When Revision Is Redesign: Key Questions for Digital Scholarship
Susan H. Delagrange
Q: Does composing new media scholarship necessitate learning and designing with HTML, CSS, Flash, or other multimedia software?
For many scholars of digital media, the primary impediment to designing and publishing their research in digital form is time—time to learn software, time to keep up with technological change, time to become proficient in visual design principles and image manipulation, time to write and then translate that writing into a form suitable for digital distribution, the ticking tenure time-clock. During the conception, design and redesign of "Wunderkammer," I have dealt (am still dealing) with all of these. Yet I am committed to digital production for several reasons.
There is an on-going debate about what defines new media, but my working definition includes projects that are interactive, media-rich, and, most importantly, cannot be (as) meaningfully composed or published in nondigital form. The interactive visual design of "Wunderkammer" is absolutely necessary to enact my assertion that mobility and visuality are key constituents of the canon of arrangement. The difference between the Flash version and a print article is like the difference between a film and a screenplay. To be fully realized, both have to be performed.
Picture Projects, which designs and publishes digital documentaries on complex social issues, makes imaginative use of interactive media in its various collaborations. The organization worked with photographer Susan Meiselas to produce aka Kurdistan, a "borderless space" designed to "build a collective memory with a people who have no national archive." The web site features a map and a timeline that offer both geographical and chronological navigation. However the active points on the map have no names or titles, nor do the faces that make up the timeline. While the website includes some material from Meiselas' (2008) book Kurdistan: In the Shadow of History, it focuses primarily on stories (connected to the map) and photographs (connected to the timeline) that have been sent in by viewers. The site also includes an Unknown Image Archive which encourages viewers to help identify images so they may "reclaim [their] place in history." An interactive site such as this, in which the content is updated with viewer contributions and the site navigation imitates the lost-and-(sometimes)found history of the Kurds, further demonstrates the meaning-making potential of new media.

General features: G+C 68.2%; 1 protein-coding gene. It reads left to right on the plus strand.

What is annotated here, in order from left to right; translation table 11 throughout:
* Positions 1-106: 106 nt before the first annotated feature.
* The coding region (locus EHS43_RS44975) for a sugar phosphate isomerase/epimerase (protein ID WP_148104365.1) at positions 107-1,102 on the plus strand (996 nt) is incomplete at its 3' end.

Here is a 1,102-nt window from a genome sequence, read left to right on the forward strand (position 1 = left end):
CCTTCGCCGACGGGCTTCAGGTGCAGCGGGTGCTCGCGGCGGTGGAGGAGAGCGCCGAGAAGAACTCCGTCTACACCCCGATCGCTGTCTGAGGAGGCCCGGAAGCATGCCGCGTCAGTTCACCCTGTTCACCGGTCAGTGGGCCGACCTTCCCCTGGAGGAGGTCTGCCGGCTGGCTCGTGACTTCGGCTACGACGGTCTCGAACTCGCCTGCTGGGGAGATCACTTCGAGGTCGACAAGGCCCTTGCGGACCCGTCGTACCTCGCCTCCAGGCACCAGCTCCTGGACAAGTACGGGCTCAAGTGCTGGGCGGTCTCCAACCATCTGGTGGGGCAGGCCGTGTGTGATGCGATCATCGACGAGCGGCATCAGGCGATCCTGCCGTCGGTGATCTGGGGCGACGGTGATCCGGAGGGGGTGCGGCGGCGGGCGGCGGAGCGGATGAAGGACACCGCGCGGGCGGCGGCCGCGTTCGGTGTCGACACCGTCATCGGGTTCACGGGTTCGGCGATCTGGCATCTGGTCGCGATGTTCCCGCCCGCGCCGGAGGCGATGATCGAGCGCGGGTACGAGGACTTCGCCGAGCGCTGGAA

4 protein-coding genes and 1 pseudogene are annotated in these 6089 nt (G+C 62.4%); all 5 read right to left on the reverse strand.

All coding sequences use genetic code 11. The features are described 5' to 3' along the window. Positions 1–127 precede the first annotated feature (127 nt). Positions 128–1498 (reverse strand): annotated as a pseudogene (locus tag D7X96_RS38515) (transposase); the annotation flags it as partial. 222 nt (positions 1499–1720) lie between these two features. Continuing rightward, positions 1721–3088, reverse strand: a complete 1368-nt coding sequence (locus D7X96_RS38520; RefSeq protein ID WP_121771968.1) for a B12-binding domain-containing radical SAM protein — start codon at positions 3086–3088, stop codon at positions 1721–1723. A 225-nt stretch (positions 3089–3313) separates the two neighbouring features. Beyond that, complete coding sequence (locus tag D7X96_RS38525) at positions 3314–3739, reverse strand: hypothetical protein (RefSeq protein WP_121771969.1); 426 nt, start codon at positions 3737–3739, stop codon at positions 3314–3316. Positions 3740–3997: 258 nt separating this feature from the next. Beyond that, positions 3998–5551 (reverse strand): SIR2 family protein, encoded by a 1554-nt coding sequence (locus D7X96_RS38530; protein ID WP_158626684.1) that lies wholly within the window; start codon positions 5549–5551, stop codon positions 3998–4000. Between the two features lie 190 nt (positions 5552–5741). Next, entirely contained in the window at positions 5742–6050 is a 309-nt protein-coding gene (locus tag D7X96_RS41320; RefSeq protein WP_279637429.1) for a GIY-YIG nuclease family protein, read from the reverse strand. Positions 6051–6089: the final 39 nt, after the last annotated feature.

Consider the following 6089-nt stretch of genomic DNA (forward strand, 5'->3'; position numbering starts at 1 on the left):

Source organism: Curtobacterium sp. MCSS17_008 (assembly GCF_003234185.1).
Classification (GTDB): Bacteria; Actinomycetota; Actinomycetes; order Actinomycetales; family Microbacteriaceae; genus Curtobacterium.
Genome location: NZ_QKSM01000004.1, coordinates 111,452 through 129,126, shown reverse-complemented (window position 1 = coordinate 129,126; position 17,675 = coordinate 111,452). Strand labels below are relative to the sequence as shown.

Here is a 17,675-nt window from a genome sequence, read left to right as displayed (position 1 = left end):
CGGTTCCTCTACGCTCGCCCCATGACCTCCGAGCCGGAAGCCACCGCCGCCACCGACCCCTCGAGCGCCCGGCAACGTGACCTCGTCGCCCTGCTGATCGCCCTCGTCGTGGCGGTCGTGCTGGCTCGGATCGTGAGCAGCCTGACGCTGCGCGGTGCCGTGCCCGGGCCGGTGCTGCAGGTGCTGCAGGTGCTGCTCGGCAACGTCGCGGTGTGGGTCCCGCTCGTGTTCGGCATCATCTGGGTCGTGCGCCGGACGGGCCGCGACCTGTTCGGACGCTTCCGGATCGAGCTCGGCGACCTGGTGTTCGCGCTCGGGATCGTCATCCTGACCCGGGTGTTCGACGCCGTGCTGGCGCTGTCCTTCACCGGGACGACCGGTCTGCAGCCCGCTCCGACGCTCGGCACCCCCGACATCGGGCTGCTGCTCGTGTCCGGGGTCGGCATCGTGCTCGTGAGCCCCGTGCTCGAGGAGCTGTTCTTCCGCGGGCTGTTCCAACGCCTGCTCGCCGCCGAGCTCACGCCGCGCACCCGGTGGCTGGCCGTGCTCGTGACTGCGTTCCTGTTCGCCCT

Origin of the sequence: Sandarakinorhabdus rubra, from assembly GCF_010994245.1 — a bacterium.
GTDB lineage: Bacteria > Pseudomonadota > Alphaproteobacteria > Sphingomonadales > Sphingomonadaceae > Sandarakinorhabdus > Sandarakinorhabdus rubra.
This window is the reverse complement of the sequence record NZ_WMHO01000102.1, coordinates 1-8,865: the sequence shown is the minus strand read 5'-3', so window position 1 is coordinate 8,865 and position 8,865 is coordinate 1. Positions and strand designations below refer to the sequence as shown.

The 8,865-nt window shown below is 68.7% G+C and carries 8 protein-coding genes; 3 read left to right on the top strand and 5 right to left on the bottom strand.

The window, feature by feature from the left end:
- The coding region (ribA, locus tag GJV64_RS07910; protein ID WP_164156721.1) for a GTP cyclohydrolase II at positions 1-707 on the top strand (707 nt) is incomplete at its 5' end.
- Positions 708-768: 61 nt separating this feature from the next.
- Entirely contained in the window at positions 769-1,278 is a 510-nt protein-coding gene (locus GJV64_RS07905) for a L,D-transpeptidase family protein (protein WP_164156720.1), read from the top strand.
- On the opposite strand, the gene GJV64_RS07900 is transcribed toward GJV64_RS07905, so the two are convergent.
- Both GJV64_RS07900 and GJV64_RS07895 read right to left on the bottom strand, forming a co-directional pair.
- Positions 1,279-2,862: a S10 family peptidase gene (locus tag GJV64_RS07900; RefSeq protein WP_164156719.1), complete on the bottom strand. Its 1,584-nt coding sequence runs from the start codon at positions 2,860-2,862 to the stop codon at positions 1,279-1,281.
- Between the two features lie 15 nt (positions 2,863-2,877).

Interactive digital media open up new opportunities to “perform” our pedagogy as a productive, rhetorically rich art, and to compose texts and make meaning that are not possible in traditional print.
I am also convinced that digital production is a powerful heuristic in its own right. Mathematician friends say that working at the blackboard is more generative than trying to think through a complex problem. Compositionists too have long believed that the act of writing is a mode of learning; it is the putting down of words on a surface that generates thought. In an article on the value of making digital projects in order to learn how to teach visual rhetoric, Margaret Syverson (2001) referred to the digital composing process as evolutionary rhetoric, which nicely describes the recursive meaning-making activity of working between words, images, and the elements of formal design. And Jennie Edbauer Rice (2008) drew an extended analogy between digital production and (auto) mechanics to argue forcefully that designing interactive digital media, like the work of a good mechanic, is not merely instrumental; rather it is "the material practice of enactment" (p. 373), which includes the knowledge to both design and deploy smart, aesthetically pleasing, rhetorically effective, digital media.
This is not to say that every aspiring digital composer works, or should work, alone. Henry Jenkins (2006) argued that often the best solution to the varying degrees of experience and proficiency with digital media is collaboration. For example, "Pulling the Difference: Re-envisioning Journals' Negotiations of New Media Scholarship" by Patricia Webb Boyd (2008), the first piece published in the Inventio section of Kairos, demonstrated a fruitful collaboration between Boyd and Madeleine Sorapure, Inventio editor. Sorapure provided expertise in Flash and digital design to help Boyd make visible the form she had imagined for her article.
Collaborations such as this, between writers and designers, in which the designer works alongside the writer to visualize her argument and then realize that argument in a rhetorically appropriate form, are digital instantiations of other intensive collaborations between writers and illustrators, or lyricists and composers. However it is bad practice in digital writing studies for an author to hand off a written text to a designer to be transformed into a web page or a Flash movie without both collaborators being involved in the recursive design process. Design is intrinsic to an argument, not decoration for it, and must be part of the writing-imaging-designing process from Day One. When authors do not have the design expertise to handle production on their own, they must learn to ask enough questions of the designer to allow the design process to be generative.